Asia China

15 Things to Do in Shanghai

Mainland China’s most cosmopolitan city is a shining example of contemporary refinement melded with ancient relics for a place that truly captivates the soul. Modern and thriving like New York City, those that visit Shanghai have much to choose from to fill their itineraries. It can be difficult to choose, especially if you haven’t much time to see it all. However, these 15 things should definitely make it onto your Shanghai Bucket List.

1. The Bund

It’s the symbol of Shanghai. The iconic skyline that sits upon the famed Bund is easily recognizable. Stroll along this waterfront boulevard and look out at the Huangpu River, taking in the busy city life swirling around you. To truly appreciate it, you should visit it during the day and then again once more at night time when the towers are all lit up and the reflections bounce off the rippling waters of the river.

2. Nanjing Lu

This main shopping street has to be on your Shanghai bucket list. It runs east and west through the city. On the east, it is referred to as the Chinese version of Times Square, brilliant with neon signs and swarms of pedestrians passing by. Previously, the west end of Nanjing Lu was known as the International Settlement there expats would typically hang about but now it is as busy as the east end of the road, filled with high-end shopping malls, opulent hotels and office buildings. Nanjing Lu is a fantastic place to walk around and will immediately make you forget you’re in mainland China, in case you needed something that feels more Western to keep you grounded.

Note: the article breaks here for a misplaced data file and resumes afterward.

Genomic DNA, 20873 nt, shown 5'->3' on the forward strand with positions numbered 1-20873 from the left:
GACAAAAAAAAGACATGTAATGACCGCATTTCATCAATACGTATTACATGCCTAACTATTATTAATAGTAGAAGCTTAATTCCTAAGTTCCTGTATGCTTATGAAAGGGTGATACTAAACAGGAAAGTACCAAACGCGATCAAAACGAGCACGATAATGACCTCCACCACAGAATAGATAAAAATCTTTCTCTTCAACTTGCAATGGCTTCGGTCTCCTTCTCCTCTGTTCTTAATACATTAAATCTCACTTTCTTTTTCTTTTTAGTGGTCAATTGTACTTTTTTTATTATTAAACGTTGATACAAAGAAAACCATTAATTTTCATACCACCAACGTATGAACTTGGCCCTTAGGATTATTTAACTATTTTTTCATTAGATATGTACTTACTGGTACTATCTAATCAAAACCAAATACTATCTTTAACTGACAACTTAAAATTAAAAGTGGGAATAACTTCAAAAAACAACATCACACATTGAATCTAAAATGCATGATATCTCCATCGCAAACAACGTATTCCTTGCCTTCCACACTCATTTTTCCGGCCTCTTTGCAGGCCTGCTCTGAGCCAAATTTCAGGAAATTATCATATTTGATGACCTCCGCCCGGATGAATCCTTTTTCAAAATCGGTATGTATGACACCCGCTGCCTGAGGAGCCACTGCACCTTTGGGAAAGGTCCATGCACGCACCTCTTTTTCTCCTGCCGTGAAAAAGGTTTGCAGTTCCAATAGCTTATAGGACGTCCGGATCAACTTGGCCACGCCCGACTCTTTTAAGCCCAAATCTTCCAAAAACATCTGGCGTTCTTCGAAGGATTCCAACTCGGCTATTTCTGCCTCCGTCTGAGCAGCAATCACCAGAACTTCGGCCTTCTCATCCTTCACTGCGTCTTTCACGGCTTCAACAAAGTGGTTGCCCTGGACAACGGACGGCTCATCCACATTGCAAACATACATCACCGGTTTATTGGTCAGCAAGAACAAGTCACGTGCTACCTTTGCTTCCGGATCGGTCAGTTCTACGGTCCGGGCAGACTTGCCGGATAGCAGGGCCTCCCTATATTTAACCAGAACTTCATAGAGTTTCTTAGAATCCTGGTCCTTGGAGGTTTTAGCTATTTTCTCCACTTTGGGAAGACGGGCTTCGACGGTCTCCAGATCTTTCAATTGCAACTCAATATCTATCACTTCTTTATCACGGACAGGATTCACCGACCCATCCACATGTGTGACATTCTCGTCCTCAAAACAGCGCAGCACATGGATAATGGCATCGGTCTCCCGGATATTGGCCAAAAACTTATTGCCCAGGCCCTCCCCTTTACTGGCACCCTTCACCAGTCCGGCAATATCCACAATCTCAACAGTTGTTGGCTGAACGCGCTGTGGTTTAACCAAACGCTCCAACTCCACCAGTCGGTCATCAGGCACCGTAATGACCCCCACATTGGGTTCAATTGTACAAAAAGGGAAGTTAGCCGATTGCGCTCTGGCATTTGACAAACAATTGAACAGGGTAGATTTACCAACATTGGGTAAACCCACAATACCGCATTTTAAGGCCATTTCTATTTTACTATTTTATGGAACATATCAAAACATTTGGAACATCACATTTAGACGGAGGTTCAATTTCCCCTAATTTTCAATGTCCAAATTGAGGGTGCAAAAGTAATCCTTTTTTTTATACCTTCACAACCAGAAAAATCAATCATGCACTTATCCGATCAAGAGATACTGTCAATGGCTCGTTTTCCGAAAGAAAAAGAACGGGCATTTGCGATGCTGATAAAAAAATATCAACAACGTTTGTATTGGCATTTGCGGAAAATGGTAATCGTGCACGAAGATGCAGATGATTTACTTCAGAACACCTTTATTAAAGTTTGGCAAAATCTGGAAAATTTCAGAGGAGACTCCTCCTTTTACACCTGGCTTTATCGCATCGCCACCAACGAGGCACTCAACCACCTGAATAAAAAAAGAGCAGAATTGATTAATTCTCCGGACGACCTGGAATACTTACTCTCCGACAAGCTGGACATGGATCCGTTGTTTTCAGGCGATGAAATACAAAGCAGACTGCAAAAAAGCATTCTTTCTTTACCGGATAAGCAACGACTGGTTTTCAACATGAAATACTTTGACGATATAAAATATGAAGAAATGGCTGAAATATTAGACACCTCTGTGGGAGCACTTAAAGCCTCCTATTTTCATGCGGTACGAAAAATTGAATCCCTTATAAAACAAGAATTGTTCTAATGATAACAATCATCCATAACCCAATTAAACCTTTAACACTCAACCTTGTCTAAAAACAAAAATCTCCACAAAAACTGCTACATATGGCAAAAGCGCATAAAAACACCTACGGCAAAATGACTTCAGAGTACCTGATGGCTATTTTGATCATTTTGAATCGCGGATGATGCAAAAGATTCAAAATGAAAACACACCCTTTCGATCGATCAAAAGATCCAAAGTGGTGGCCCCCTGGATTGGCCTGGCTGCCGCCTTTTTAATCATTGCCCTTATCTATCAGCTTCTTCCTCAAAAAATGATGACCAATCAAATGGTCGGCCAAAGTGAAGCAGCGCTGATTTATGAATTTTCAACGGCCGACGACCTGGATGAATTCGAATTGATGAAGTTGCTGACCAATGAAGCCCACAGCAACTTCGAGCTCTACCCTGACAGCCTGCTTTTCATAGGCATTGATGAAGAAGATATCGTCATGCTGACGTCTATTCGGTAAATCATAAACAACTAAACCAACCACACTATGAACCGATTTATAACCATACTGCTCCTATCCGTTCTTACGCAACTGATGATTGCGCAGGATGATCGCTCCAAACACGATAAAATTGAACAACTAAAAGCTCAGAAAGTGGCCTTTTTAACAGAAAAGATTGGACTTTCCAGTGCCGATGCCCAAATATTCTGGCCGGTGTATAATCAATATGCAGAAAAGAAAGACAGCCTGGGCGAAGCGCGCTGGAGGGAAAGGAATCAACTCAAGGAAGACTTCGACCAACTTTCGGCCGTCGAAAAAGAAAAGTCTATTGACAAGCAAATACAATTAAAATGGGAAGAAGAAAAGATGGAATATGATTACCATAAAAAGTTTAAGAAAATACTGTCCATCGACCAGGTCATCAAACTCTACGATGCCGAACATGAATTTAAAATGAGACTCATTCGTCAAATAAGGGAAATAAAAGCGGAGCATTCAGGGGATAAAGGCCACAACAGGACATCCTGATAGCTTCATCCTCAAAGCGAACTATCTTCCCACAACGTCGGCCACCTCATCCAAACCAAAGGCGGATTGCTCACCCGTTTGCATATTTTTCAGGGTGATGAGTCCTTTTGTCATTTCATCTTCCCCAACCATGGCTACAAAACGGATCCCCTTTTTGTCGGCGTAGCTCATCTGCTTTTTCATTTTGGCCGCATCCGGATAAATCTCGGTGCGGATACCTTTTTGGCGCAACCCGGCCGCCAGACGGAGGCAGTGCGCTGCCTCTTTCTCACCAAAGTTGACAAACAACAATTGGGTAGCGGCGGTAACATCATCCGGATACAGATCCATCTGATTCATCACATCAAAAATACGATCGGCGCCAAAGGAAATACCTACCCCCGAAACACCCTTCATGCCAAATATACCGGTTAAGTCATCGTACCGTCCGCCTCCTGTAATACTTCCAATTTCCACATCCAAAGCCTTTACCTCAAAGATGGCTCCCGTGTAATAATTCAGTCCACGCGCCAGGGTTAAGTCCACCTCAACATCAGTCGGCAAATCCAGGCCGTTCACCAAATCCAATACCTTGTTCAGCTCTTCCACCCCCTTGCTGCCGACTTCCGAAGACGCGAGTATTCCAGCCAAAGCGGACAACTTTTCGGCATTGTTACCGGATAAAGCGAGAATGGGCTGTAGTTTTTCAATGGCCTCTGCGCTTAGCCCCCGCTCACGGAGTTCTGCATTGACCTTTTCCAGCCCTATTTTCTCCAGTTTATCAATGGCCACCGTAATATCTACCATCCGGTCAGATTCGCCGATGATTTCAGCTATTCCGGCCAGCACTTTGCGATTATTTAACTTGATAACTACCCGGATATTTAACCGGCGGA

3. Yu Garden

It’s one of the few old remaining sights of Shanghai from the days of yore and something that shouldn’t be missed simply because the modernization of the city is slowing but surely gobbling up the ancient relics of its past. This garden was built in 1559 by Zhang Nanyang for the Ming Dynasty. It’s a beautiful place with an interesting twist of history. Back in the 1800s, it was where an uprising was planned against the French colonists. It’s a peaceful respite in the bustling city with ponds of fish, bamboo, and rock gardens. There’s also a small museum where you can learn more about the historic significance of this garden.

4. Oriental Pearl Tower